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“Too much medicine”: insights and explanations from economic theory and research

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Hensher, M ORCID: 0000-0001-6444-6827, Tisdell, JG ORCID: 0000-0001-9949-1644 and Zimitat, C ORCID: 0000-0002-9073-095X 2017 , '“Too much medicine”: insights and explanations from economic theory and research' , Social Science & Medicine, vol. 176 , pp. 77-84 , doi: 10.1016/j.socscimed.2017.01.020.

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Abstract

Increasing attention has been paid in recent years to the problem of “too much medicine”, whereby patients receive unnecessary investigations and treatments providing them with little or no benefit, but which expose them to risks of harm. Despite this phenomenon potentially constituting an inefficient use of health care resources, it has received limited direct attention from health economists.This paper considers “too much medicine” as a form of overconsumption, drawing on research from health economics, behavioural economics and ecological economics to identify possible explanations for and drivers of overconsumption.We define overconsumption of health care as a situation in which individuals consume in a way that undermines their own well-being. Extensive health economics research since the 1960s has provided clear evidence that physicians do not act as perfect agents for patients, and there are perverse incentives for them to provide unnecessary services under various circumstances. There is strong evidence of the existence of supplier-induced demand, and of the impact of various forms of financial incentives on clinical practice. The behavioural economics evidence provides rich insights on why clinical practice may depart from an “evidence-based” approach. Moreover, behavioural findings on health professionals’ strategies for dealing with uncertainty, and for avoiding potential regret, provide powerful explanations of why overuse and overtreatment may frequently appear to be the “rational” choice in clinical decision-making, even when they cause harm. The ecological economics literature suggests that status or positional competition can, via the principal-agent relationship in health care, provide a further force driving overconsumption.This novel synthesis of economic perspectives suggests important scope for interdisciplinary collaboration; signals potentially important issues for health technology assessment and health technology management policies; and suggests that cultural change might be required to achieve significant shifts in clinical behaviour.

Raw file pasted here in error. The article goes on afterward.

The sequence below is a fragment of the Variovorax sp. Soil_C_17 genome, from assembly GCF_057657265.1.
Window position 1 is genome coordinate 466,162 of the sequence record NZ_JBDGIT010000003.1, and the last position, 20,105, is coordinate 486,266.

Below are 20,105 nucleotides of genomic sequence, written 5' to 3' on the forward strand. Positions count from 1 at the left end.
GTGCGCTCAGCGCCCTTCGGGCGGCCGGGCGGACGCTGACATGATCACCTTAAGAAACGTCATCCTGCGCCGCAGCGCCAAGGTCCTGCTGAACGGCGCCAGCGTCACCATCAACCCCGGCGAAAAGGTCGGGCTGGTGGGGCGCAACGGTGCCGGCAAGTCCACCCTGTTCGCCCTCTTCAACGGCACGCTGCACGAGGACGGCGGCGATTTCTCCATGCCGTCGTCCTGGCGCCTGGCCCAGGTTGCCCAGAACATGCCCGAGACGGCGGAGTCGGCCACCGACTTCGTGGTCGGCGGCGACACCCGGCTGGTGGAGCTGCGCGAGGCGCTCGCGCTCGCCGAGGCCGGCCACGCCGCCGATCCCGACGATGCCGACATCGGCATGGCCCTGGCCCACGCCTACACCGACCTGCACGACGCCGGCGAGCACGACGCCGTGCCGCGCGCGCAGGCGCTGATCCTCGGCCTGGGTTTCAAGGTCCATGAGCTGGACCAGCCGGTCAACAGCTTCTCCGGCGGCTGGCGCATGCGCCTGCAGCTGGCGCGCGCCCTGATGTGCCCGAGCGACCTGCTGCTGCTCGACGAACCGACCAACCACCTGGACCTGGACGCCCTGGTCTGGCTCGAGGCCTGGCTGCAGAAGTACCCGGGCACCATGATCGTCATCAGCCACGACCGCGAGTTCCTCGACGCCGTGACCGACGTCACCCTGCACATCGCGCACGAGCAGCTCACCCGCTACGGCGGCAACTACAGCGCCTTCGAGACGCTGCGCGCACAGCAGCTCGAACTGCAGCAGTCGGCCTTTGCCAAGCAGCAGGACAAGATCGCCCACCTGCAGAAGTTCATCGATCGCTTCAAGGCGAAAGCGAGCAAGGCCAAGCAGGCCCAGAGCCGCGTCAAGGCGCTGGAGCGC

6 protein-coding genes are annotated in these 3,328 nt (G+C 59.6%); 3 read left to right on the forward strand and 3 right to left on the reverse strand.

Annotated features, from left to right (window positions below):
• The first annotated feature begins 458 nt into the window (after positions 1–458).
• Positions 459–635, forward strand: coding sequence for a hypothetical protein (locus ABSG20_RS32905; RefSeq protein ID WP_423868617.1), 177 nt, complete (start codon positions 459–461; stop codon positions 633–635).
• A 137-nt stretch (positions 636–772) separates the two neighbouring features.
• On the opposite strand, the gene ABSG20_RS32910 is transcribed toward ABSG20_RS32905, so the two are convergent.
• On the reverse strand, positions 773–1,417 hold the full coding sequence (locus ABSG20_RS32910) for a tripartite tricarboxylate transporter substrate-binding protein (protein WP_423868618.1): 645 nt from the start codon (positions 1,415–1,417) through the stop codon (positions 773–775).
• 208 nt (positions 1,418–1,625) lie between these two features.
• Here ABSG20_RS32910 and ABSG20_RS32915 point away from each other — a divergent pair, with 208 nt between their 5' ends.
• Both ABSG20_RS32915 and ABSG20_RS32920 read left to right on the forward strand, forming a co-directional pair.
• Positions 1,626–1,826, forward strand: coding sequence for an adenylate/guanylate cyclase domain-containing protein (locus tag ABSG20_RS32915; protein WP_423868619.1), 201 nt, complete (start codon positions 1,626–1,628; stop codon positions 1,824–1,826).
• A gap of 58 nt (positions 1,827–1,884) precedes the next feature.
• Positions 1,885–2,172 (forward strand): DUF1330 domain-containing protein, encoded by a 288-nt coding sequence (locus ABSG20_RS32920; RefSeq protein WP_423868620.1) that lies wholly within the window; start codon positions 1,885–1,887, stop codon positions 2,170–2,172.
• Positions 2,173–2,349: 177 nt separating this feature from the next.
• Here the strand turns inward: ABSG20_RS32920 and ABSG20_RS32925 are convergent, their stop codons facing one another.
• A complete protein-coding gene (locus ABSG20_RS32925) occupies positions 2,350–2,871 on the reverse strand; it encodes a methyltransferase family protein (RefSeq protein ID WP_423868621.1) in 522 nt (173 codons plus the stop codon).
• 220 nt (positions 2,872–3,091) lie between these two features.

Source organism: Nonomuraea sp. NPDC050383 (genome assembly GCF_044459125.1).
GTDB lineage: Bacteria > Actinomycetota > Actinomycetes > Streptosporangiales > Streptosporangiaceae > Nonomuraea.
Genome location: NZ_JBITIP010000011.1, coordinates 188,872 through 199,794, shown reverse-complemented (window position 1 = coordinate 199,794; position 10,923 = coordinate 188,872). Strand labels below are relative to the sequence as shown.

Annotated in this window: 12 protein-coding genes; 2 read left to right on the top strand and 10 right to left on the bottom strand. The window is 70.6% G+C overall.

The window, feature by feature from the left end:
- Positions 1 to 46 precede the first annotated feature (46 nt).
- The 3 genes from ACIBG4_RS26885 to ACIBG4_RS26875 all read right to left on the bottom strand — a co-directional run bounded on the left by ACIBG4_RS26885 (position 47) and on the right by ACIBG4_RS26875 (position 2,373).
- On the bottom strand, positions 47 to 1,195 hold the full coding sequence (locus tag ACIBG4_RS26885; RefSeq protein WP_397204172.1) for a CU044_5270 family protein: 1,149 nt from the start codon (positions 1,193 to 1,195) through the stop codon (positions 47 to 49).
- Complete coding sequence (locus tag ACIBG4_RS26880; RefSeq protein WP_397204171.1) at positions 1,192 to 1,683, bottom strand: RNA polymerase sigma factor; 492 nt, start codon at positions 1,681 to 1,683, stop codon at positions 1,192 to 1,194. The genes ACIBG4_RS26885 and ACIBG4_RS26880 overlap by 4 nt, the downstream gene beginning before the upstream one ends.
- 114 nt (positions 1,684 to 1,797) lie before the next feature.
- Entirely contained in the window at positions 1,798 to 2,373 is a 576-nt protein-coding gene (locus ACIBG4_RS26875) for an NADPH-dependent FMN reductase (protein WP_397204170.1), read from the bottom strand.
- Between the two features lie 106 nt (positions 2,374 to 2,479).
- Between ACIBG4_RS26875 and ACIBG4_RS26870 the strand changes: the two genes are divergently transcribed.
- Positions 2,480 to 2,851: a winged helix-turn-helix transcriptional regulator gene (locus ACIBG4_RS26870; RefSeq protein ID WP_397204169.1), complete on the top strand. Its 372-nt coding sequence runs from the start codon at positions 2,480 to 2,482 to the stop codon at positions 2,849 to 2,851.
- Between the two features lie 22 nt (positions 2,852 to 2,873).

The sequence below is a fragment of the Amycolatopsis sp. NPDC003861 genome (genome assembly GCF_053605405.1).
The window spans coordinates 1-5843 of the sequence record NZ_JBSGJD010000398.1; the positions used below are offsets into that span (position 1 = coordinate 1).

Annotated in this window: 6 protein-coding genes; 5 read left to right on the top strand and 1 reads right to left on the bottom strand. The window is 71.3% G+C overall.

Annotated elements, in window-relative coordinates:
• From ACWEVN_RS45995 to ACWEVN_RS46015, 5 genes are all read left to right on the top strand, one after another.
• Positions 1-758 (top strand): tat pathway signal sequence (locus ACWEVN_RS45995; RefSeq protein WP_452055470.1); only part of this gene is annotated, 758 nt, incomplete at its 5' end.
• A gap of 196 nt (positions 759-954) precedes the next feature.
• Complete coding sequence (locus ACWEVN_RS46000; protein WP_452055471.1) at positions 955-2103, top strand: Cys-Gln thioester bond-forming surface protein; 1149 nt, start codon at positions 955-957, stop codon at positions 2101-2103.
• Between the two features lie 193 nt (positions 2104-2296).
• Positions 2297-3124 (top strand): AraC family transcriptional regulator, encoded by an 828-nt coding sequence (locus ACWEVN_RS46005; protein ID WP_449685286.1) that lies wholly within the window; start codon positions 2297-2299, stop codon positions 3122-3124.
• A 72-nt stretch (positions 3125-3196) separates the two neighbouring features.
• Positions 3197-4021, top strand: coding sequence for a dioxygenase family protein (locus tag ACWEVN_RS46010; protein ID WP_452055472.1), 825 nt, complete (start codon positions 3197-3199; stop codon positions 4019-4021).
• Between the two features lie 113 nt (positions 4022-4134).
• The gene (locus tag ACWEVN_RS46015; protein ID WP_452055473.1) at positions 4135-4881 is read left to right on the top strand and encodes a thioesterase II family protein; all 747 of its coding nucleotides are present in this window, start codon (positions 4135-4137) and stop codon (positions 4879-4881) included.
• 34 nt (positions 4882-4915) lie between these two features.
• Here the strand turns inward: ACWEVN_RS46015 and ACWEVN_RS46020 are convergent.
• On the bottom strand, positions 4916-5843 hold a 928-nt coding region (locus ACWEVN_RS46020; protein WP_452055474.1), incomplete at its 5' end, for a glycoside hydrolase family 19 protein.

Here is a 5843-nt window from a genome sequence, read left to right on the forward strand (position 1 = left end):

Item Type: Article
Authors/Creators:Hensher, M and Tisdell, JG and Zimitat, C
Keywords: health care overconsumption, overtreatment, overdiagnosis, health economics, behavioural economics, ecological economics
Journal or Publication Title: Social Science & Medicine
Publisher: Pergamon Press
ISSN: 0277-9536
DOI / ID Number: 10.1016/j.socscimed.2017.01.020
Copyright Information:

Copyright 2017 Elsevier Ltd.

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